Ficus Techniques : 27

Repotting: When is it time to repot or not?

by Jerry Meislik

One bit of advice often dispensed is to pot the immature or young bonsai into a larger pot or to move the tree to a ground bed in order to allow for stronger growth, to improve health, to develop more trunk thickness and to develop a more mature bonsai.

As we all know Ficus are aggressive growers in their native tropical and sub-tropical climates. They aggressively send roots out of their root systems often breaking open sewers and water pipes in their search for moisture and nutrients. Many figs can also send aerial roots from branches and trunks in the same pursuits.

My bonsai friend Judy Hsiao of California recently sent me pictures of a bonsai Ficus microcarpa banyan growing in Taiwan at her friend's home. The tree was planted and trained as a bonsai in a pot by Judy's friend's father. One day he noticed the root escaping the pot and asked his grandsons to move the small root so that it could root into the ground. Records indicate that this may have been in 1992.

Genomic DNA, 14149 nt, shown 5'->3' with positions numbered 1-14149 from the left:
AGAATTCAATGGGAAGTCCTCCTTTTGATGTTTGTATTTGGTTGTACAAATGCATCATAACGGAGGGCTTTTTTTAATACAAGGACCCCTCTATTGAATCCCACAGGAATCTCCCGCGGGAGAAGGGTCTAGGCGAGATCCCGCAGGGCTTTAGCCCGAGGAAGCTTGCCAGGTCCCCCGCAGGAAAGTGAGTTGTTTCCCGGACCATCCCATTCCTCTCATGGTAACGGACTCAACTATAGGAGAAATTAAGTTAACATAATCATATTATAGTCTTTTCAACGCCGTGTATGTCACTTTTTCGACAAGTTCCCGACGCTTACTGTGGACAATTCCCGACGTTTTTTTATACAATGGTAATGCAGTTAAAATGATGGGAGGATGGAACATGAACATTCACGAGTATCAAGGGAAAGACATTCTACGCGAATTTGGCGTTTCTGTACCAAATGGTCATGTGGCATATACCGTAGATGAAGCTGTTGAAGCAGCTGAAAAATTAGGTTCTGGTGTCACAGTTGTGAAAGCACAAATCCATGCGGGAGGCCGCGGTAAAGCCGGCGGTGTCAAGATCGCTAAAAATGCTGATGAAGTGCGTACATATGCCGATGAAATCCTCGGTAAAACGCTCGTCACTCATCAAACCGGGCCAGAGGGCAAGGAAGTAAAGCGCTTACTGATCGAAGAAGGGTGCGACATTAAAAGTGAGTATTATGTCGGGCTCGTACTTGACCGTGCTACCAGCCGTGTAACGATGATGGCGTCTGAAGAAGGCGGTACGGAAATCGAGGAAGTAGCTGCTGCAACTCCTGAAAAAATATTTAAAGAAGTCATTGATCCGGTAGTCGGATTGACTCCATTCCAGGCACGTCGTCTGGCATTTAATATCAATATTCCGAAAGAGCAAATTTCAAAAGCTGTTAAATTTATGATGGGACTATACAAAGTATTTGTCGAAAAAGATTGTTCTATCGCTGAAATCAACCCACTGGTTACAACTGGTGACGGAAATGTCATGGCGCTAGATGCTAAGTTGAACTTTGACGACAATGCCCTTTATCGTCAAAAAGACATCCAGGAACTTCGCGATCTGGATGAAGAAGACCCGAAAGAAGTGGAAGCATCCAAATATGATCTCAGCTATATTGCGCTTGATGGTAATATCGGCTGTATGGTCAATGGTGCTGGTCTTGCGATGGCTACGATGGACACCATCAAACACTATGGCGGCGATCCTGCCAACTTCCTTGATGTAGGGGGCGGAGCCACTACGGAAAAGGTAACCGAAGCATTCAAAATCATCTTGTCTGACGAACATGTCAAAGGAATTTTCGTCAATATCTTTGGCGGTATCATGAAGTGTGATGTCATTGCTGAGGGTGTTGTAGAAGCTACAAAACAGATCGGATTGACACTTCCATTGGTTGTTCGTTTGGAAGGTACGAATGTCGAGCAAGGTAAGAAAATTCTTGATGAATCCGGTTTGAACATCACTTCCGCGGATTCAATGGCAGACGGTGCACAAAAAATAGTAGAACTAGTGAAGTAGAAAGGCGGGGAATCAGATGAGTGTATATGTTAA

As we know Ficus send many roots out of the pot in warm and humid climates but these are normally removed before too long. In this case the fig found ground growing quite suitable and expanded to the size in the photograph! In the process the pot was blown apart by the tree and wire was used to hold the pot shards loosely together. It has been kept this way to show how the tree originated and to amaze onlookers with the vitality and life force of Ficus trees.

The future of the tree? We doubt that it can now be moved into a pot to continue its life as a bonsai but is to be enjoyed as a garden tree. It is also testament to the power of a happy and thriving Ficus!


Photo 1. The full sized tree in its Taiwan garden setting.


Photo 2. Shattered bonsai pot held together with wire. Huge tree behind the pot is the same tree growing into ground behind the shelf!


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